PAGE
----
BY: DANIKA MOIR
Photos by Will Ellis
The Rockland State Hospital for the Insane, now known as the Rockland Psychiatric Centre, in Orangeville, New York once held thousands of patients at a time, reaching a population of almost 9,000 by World War II. Because of the unequal ratio of patients to orderlies, patients escaped frequently, and murders that happened in the vicinity of the institution were often blamed on the “mentally disturbed” who had escaped from the hospital. The hospital, which opened in 1931, housed so many inpatients because medicine for the mentally ill had not been created yet. Electroshock therapy and lobotomy were the only treatment methods for those with severe cases of schizophrenia and other mental illnesses. When medication for the mentally ill began to be distributed in the ’60s, the Rockland Psychiatric Centre became an outpatient centre, and the amount of patients they received declined, bringing the population down to 600 by 1999. Now, large areas of the 600-acre perimeter are completely empty.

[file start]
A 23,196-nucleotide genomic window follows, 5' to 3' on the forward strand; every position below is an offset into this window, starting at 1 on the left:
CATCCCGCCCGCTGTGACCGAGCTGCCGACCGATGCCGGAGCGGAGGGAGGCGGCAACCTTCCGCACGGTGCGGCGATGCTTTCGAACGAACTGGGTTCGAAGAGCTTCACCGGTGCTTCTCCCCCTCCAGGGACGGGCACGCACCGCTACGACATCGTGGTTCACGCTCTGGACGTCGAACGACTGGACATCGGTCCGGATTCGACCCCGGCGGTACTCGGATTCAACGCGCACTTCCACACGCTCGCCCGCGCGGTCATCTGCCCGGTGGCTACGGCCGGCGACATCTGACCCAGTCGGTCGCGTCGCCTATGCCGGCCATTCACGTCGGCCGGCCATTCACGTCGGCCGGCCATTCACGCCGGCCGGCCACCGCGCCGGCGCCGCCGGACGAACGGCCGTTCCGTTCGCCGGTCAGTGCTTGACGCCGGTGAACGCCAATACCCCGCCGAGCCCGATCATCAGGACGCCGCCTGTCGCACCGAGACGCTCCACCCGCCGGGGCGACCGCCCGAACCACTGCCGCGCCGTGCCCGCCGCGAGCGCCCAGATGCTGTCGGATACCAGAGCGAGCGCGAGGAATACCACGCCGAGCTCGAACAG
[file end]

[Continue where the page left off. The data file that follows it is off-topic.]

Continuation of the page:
The Rockland Psychiatric Centre opened its doors in 1931, and patients flooded into its halls by the thousands.
A stack of nudie magazines, hidden years before, was found in the basement of a kitchen area in one of the wards.
What was once new and orderly is now decayed, with paint peeling off the walls and debris littering the ground.
Will Ellis describes the configuration of the wards as “maze-like”. Wards were separated into wards for children, women, men, violent patients and criminally insane patients.
Though the hospital performed cruel treatments on patients, the bowling alley shows that the institution did try to create a somewhat normal space for patients to relax and have fun in.
Blank score sheets, possibly from the ’70s, remain on a podium behind the ball return.
It is possible that the bowling equipment that remains in the Rockland Psychiatric Centre has been there since the ’70s.